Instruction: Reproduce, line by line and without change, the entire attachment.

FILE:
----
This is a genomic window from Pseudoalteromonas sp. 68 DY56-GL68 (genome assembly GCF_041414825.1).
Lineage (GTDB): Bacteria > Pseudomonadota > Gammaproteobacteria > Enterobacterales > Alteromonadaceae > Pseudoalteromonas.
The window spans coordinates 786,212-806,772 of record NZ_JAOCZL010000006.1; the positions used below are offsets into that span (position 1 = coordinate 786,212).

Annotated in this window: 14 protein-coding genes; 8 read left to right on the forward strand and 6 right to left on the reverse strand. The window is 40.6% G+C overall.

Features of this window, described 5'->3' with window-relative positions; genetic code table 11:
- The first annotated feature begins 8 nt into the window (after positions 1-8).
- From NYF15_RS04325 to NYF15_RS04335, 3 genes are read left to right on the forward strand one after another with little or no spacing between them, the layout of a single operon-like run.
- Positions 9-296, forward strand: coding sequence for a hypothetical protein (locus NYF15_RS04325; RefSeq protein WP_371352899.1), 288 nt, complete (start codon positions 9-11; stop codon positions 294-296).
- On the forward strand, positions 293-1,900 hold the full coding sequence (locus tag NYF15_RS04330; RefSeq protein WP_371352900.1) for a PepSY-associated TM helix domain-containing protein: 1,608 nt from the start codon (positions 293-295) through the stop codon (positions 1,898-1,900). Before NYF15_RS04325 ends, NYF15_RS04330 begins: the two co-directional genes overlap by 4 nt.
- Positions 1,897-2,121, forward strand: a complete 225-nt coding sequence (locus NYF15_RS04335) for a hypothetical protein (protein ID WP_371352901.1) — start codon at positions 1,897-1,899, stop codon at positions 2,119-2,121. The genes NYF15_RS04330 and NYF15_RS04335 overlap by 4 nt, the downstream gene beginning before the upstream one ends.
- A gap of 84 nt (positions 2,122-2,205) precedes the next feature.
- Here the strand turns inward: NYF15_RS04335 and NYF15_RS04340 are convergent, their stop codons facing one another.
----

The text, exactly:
This is a genomic window from Pseudoalteromonas sp. 68 DY56-GL68 (genome assembly GCF_041414825.1).
Lineage (GTDB): Bacteria > Pseudomonadota > Gammaproteobacteria > Enterobacterales > Alteromonadaceae > Pseudoalteromonas.
The window spans coordinates 786,212-806,772 of record NZ_JAOCZL010000006.1; the positions used below are offsets into that span (position 1 = coordinate 786,212).

Annotated in this window: 14 protein-coding genes; 8 read left to right on the forward strand and 6 right to left on the reverse strand. The window is 40.6% G+C overall.

Features of this window, described 5'->3' with window-relative positions; genetic code table 11:
- The first annotated feature begins 8 nt into the window (after positions 1-8).
- From NYF15_RS04325 to NYF15_RS04335, 3 genes are read left to right on the forward strand one after another with little or no spacing between them, the layout of a single operon-like run.
- Positions 9-296, forward strand: coding sequence for a hypothetical protein (locus NYF15_RS04325; RefSeq protein WP_371352899.1), 288 nt, complete (start codon positions 9-11; stop codon positions 294-296).
- On the forward strand, positions 293-1,900 hold the full coding sequence (locus tag NYF15_RS04330; RefSeq protein WP_371352900.1) for a PepSY-associated TM helix domain-containing protein: 1,608 nt from the start codon (positions 293-295) through the stop codon (positions 1,898-1,900). Before NYF15_RS04325 ends, NYF15_RS04330 begins: the two co-directional genes overlap by 4 nt.
- Positions 1,897-2,121, forward strand: a complete 225-nt coding sequence (locus NYF15_RS04335) for a hypothetical protein (protein ID WP_371352901.1) — start codon at positions 1,897-1,899, stop codon at positions 2,119-2,121. The genes NYF15_RS04330 and NYF15_RS04335 overlap by 4 nt, the downstream gene beginning before the upstream one ends.
- A gap of 84 nt (positions 2,122-2,205) precedes the next feature.
- Here the strand turns inward: NYF15_RS04335 and NYF15_RS04340 are convergent, their stop codons facing one another.